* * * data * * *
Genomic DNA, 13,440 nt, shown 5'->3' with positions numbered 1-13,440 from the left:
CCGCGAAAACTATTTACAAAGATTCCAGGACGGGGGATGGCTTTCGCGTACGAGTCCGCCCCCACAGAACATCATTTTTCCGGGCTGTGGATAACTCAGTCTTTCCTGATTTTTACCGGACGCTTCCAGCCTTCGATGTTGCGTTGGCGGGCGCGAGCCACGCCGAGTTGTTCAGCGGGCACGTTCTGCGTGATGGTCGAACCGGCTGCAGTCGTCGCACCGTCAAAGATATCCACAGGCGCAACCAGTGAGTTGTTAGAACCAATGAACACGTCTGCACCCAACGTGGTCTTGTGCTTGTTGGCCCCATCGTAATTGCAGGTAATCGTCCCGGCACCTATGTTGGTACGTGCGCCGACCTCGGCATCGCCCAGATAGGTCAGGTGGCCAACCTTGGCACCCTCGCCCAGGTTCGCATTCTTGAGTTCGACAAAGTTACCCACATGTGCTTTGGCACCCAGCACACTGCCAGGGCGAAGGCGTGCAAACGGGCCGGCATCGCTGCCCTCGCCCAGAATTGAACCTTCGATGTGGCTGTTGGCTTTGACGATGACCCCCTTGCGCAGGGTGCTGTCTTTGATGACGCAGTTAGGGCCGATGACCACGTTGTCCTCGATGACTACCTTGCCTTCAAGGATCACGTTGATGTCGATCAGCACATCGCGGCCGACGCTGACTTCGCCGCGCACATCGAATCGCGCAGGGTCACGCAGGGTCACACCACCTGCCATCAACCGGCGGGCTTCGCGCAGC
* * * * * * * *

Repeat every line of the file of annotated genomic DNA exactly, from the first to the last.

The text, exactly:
Genomic DNA, 13,440 nt, shown 5'->3' with positions numbered 1-13,440 from the left:
CCGCGAAAACTATTTACAAAGATTCCAGGACGGGGGATGGCTTTCGCGTACGAGTCCGCCCCCACAGAACATCATTTTTCCGGGCTGTGGATAACTCAGTCTTTCCTGATTTTTACCGGACGCTTCCAGCCTTCGATGTTGCGTTGGCGGGCGCGAGCCACGCCGAGTTGTTCAGCGGGCACGTTCTGCGTGATGGTCGAACCGGCTGCAGTCGTCGCACCGTCAAAGATATCCACAGGCGCAACCAGTGAGTTGTTAGAACCAATGAACACGTCTGCACCCAACGTGGTCTTGTGCTTGTTGGCCCCATCGTAATTGCAGGTAATCGTCCCGGCACCTATGTTGGTACGTGCGCCGACCTCGGCATCGCCCAGATAGGTCAGGTGGCCAACCTTGGCACCCTCGCCCAGGTTCGCATTCTTGAGTTCGACAAAGTTACCCACATGTGCTTTGGCACCCAGCACACTGCCAGGGCGAAGGCGTGCAAACGGGCCGGCATCGCTGCCCTCGCCCAGAATTGAACCTTCGATGTGGCTGTTGGCTTTGACGATGACCCCCTTGCGCAGGGTGCTGTCTTTGATGACGCAGTTAGGGCCGATGACCACGTTGTCCTCGATGACTACCTTGCCTTCAAGGATCACGTTGATGTCGATCAGCACATCGCGGCCGACGCTGACTTCGCCGCGCACATCGAATCGCGCAGGGTCACGCAGGGTCACACCACCTGCCATCAACCGGCGGGCTTCGCGCAGC